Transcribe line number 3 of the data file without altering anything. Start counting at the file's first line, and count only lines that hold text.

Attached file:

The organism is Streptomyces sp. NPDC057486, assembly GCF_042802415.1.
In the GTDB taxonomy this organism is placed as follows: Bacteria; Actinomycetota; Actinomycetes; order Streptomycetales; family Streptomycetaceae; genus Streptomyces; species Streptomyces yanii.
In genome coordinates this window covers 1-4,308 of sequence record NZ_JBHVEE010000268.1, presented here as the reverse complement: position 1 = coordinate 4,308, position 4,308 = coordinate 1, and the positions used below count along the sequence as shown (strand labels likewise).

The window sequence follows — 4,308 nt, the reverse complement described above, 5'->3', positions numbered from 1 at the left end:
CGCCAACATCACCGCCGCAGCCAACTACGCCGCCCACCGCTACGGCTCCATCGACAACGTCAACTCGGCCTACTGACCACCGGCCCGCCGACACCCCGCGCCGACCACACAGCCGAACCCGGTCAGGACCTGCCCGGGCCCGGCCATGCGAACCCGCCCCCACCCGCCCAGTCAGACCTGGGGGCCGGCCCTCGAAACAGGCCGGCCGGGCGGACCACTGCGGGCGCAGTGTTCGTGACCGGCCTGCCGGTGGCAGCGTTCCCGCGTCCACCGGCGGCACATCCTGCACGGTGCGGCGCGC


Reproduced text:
In genome coordinates this window covers 1-4,308 of sequence record NZ_JBHVEE010000268.1, presented here as the reverse complement: position 1 = coordinate 4,308, position 4,308 = coordinate 1, and the positions used below count along the sequence as shown (strand labels likewise).